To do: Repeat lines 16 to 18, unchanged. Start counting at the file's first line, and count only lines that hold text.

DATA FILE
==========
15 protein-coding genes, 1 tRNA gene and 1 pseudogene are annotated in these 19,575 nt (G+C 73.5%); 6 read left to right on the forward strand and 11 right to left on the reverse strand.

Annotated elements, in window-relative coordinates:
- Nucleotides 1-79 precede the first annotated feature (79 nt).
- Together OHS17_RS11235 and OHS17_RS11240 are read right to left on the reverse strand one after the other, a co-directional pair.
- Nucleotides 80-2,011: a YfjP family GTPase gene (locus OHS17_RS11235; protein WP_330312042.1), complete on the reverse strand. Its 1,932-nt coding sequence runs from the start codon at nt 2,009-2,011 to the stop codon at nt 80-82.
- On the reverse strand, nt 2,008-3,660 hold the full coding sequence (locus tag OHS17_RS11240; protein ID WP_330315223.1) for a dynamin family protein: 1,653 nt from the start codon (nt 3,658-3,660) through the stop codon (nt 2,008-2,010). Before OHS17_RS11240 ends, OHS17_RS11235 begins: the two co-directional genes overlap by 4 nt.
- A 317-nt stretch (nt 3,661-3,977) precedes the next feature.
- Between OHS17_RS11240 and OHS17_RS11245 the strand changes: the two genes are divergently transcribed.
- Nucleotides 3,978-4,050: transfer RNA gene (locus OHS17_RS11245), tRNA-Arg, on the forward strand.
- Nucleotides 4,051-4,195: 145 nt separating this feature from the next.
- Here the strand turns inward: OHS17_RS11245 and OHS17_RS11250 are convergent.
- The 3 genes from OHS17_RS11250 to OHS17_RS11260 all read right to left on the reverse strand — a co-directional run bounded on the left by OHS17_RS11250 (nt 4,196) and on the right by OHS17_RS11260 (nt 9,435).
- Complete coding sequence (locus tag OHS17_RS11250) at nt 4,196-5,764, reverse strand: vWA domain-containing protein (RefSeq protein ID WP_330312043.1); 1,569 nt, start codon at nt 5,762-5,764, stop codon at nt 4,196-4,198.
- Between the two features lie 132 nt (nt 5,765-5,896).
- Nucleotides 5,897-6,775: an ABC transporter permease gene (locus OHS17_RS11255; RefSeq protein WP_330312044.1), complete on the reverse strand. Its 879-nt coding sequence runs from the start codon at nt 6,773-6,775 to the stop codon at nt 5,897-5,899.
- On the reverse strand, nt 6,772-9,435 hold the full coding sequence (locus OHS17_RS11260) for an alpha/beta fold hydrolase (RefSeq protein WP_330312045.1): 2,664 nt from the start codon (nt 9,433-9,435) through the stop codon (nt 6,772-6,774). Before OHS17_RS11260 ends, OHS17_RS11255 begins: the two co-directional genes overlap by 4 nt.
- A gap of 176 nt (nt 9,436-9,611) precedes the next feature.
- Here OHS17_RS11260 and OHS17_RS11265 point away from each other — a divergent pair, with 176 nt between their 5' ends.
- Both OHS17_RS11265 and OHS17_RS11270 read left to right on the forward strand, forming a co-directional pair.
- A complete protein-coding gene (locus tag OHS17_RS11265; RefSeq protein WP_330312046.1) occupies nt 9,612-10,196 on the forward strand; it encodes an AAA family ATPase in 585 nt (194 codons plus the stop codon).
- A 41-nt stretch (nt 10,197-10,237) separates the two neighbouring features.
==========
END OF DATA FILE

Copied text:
- On the reverse strand, nt 6,772-9,435 hold the full coding sequence (locus OHS17_RS11260) for an alpha/beta fold hydrolase (RefSeq protein WP_330312045.1): 2,664 nt from the start codon (nt 9,433-9,435) through the stop codon (nt 6,772-6,774). Before OHS17_RS11260 ends, OHS17_RS11255 begins: the two co-directional genes overlap by 4 nt.
- A gap of 176 nt (nt 9,436-9,611) precedes the next feature.
- Here OHS17_RS11260 and OHS17_RS11265 point away from each other — a divergent pair, with 176 nt between their 5' ends.